The death of a family member – or even that of a close friend or colleague – can have a tremendous impact on our lives. Sometimes sudden, other times expected, grief can make even basic tasks and work difficult; so when an inheritance comes your way, it’s important to take things slow with any influx of cash or estate. We’re all human so we’re all prone to mistakes, especially during such emotional times. Sometimes the deceased will have planned for their passing and its associated costs, sometimes not. Sometimes their wealth will be split neatly, others it will land in a single person’s hands. Whatever your personal situation, here’s how to be responsible with an inheritance of any size.
Admin and the Big Bills
Should a will exist and you are included therein, the executor will inform you as such. At this point, it’s important to remain detached. It may be that the deceased had a higher net worth than expected, but it may also be that they spent much of their earnings in later years, unbeknownst to yourself. You cannot expect or guarantee any amount of money – but should there be some, be careful. First, ensure that funeral costs and admin fees are paid in full. Care homes, medicines, hospitals and reverends all need their due, as ugly as such bureaucratic processes seem in death. If you don’t make sure these are paid now with the inherited money – likely intended for such uses – the fees may come back to bite in the future. In most premeditated cases, a will likely reserves funds for such costs, but not always. Be sure to check.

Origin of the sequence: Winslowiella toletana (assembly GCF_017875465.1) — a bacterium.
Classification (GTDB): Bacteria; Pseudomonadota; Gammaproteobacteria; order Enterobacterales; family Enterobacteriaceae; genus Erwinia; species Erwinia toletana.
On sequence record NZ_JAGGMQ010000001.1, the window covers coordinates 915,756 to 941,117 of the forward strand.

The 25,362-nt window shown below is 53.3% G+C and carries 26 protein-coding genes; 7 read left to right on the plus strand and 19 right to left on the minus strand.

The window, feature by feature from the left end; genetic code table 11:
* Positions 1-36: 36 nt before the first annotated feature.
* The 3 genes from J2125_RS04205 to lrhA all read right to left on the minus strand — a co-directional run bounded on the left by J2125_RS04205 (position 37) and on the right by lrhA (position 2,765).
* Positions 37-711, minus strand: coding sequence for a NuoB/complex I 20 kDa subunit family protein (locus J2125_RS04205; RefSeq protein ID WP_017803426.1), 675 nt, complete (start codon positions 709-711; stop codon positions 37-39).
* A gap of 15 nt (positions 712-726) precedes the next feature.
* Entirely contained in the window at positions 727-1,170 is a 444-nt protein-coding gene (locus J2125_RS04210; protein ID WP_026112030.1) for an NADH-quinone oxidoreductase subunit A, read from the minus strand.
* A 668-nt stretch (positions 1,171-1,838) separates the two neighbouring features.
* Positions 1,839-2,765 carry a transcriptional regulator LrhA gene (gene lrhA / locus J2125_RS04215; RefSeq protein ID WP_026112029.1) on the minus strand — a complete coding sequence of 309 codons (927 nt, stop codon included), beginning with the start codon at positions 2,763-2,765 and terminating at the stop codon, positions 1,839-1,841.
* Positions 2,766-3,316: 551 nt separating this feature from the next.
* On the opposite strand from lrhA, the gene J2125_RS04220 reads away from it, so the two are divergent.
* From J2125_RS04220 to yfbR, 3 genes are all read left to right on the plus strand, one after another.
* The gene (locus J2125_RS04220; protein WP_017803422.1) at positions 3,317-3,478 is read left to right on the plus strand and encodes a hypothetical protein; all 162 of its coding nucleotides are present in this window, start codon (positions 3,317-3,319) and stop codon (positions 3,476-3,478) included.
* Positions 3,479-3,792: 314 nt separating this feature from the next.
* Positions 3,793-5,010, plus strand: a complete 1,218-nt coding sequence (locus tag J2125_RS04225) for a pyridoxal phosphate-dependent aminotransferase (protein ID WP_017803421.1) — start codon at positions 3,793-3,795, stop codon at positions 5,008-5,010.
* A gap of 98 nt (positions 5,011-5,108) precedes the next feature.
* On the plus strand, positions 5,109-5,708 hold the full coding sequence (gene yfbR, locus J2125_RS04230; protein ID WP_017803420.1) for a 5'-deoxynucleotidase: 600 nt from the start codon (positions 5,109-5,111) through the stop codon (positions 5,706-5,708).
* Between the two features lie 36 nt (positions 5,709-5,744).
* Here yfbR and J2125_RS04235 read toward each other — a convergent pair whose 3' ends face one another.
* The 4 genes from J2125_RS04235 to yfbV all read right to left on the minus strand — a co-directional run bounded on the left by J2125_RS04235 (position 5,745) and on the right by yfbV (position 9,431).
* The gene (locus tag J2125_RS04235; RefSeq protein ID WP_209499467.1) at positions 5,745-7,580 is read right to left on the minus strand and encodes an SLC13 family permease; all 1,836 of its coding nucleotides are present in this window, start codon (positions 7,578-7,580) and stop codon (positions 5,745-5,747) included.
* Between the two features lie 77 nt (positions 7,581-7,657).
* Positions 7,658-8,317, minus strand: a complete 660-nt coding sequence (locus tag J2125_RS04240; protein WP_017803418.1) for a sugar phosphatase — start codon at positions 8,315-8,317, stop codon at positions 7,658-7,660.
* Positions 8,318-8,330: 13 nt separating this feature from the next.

Burrows for the Winter
The admin is all taken care of, time has gone by, mourning is in progress and suddenly there’s a new lump sum in your bank account, be it from property or cash. Consider doing the responsible here and investing said sum, either into a savings account or more riskier ventures. Forex, stock and options trading can all be done through safe and secure sources these days, giving you personal control over the rise and fall of your items. Just think: the source of your inheritance did not come from frivolous or casual spending. Your family member or friend was wise enough to take care of their money and let it grow so they were in a position to pass it on to others. Do the same and one day your own family could benefit, too.
To Good Use
That being said, there’s no harm in a little luxury. Money might not make happiness, but it can help and in the depths of grief a little splendour can mean the world. You might use inheritance to take time off of work and heal, to travel somewhere new or to build a memorial to the deceased in your local town. Benches, plaques, even charities can be named in honour of a loved one and such altruistic use of money can benefit dozens, if not hundreds of others in need.
Loss is never easy, but planned management of a received estate can certainly ease the stress of the situation.